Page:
U of California Gets More Diverse Without SATs

University had earlier announced record-breaking number of applicants. It also has a record in admitted students from racial and ethnic minority groups.

July 26, 2021
 
UCLA

Students from underrepresented racial and ethnic groups comprise 43 percent of admitted California freshmen at University of California campuses this year, the highest proportion of an incoming undergraduate class and the greatest number in UC history.

The number of underrepresented minority students increased from 33,225 to 36,462, up from 42 percent last year, but the campuses admitted many more Californians than in the past. Last year, it admitted 79,953 Californians; this year, it admitted 84,223 students from the state.

Black enrollment among freshmen stayed at 5 percent of the total, but the number increased from 3,987 to 4,608. The number of Latinx students grew from 36 percent to 37 percent, from 28,662 to 31,220.

For the second year in a row, Latinx students are the largest group of students in the system. Asian Americans are next at 34 percent. White students make up 20 percent of the system. (According to the Census Bureau, the Black population of California is 6.5 percent, Latinx is 39.4 percent, Asian 15.5 percent and white, non-Hispanic is 36.5 percent.)

This was also the first class admitted without required SAT or ACT scores, which the university's Board of Regents voted to abandon last year.

Some critics of that move predicted that it would lead to a massive shift in admitted students from Asian and white to Black and Latinx students. (California public universities are barred by the state constitution from considering race in admissions.)

In fact it led to small declines for white and Asian applicants who were admitted. Asian American admits fell from 35 percent to 34 percent, and white admittees fell from 21 percent to 20 percent. But the numbers of students admitted increased -- for Asian Americans from 27,771 to 28,402 and for white applicants from 16,438 to 17,024.

The increases for California freshmen were not evident at Berkeley and UCLA, but were evident at UC Davis (which gained about 2,000 students), UC Merced (which gained about 1,500 students) and UC Riverside (which gained about 1,000).

“These remarkable numbers are a testament to the hard work and resiliency of students and their families across California,” said UC president Michael V. Drake. “I am particularly heartened by the social and economic diversity of those offered a place at UC. Fall will be an exciting time on our campuses.”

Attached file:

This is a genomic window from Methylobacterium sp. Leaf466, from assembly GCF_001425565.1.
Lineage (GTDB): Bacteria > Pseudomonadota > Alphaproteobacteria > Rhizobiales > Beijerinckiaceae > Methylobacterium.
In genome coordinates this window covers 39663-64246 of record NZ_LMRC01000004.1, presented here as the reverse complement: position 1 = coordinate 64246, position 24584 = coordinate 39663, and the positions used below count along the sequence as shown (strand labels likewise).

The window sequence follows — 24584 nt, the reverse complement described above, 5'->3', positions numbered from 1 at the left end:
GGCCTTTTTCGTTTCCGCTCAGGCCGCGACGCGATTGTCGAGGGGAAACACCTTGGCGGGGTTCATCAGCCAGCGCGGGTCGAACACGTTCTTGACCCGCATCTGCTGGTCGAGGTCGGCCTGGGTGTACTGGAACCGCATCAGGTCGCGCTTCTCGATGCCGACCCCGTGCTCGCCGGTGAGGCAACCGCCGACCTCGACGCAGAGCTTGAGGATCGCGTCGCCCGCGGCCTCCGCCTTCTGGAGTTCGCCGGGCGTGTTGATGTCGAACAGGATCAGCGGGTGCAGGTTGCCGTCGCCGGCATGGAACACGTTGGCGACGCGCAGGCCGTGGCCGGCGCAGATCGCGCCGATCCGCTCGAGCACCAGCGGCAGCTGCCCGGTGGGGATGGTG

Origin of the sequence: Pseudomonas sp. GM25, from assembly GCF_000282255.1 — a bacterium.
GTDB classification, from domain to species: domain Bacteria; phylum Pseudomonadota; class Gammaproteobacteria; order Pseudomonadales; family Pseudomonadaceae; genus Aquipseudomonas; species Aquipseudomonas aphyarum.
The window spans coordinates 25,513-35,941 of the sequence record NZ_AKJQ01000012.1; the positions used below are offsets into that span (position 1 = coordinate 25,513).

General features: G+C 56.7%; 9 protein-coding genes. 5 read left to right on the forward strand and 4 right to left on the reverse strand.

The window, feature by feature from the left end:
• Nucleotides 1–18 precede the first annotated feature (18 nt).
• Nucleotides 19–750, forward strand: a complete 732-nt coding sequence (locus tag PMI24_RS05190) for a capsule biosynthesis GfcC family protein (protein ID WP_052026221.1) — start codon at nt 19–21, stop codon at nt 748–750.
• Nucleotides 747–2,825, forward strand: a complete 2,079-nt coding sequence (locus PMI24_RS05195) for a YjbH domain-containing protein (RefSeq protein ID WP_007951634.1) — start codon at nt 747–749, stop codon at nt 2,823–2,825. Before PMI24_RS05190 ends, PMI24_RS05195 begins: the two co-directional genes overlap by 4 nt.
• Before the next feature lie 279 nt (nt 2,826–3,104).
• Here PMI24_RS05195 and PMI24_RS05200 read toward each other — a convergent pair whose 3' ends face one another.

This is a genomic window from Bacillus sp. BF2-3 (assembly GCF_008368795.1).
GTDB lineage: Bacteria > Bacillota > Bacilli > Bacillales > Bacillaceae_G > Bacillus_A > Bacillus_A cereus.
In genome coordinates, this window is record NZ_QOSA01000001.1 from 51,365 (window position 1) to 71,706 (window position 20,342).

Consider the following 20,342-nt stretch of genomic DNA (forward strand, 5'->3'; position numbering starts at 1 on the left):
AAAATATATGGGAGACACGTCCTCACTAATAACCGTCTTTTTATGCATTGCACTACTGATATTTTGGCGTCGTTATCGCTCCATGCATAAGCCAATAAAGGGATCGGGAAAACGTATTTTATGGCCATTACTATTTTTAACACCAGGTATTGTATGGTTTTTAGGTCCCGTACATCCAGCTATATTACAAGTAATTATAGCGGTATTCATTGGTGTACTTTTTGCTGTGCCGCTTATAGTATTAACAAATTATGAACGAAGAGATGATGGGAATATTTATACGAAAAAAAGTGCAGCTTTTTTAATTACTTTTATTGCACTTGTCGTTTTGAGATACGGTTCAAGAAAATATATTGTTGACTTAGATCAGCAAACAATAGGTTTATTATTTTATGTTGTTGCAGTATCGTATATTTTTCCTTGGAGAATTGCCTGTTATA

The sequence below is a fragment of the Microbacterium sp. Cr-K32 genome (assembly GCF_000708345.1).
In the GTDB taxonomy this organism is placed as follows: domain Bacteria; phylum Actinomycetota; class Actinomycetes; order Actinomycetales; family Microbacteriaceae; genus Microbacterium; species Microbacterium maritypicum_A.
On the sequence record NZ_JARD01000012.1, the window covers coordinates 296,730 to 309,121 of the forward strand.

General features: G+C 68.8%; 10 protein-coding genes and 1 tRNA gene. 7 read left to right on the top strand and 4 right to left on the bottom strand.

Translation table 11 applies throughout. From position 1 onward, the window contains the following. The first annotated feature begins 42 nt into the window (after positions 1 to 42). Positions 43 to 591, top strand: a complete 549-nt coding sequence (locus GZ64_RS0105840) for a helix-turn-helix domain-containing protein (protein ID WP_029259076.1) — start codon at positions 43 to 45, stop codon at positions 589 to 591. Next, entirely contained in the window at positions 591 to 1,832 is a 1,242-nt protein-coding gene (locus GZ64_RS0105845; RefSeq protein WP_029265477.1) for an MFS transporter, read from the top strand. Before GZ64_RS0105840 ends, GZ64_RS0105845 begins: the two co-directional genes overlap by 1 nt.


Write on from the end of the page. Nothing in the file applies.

Over all, applications to UC increased 13 percent, to 128,266.

Much of the interest in UC numbers concerns Berkeley and UCLA.

“We have admitted a class almost identical to the record-breaking class of last year,” said Olufemi Ogundele, UC Berkeley associate vice chancellor of enrollment management and dean of undergraduate admissions. “Faced with a pandemic and a 28 percent increase in freshman applications, we remained focused on our values of access, excellence and diversity. We have a lot to be proud of.”

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The university made more offers to Black, Latinx and Native American students.

The average grade point average of all admitted freshmen (3.7 unweighted and 4.12 weighted) was "comparable to that of prior admitted classes," the Berkeley press release said.

UCLA also pointed to gains in the admission of Black and Latinx students.

Youlonda Copeland-Morgan, UCLA’s vice provost for enrollment management, said, "Our outreach and recruitment partnerships with underserved high schools and community-based organizations have borne fruit. In addition, the removal of standardized testing encouraged many more high-achieving students from underrepresented backgrounds to apply to UCLA."

The University of California is also notable for admitting many students from community colleges -- many more than most private colleges or competitive publics do.

This year, the university also admitted the largest-ever class of California Community Colleges transfer students, notching up to 28,453 from 28,074, a year-over-year increase of 1.35 percent. The vast majority of these transfer students are California residents (25,700). And more than half (53 percent) will be the first in their family to earn a four-year college degree.

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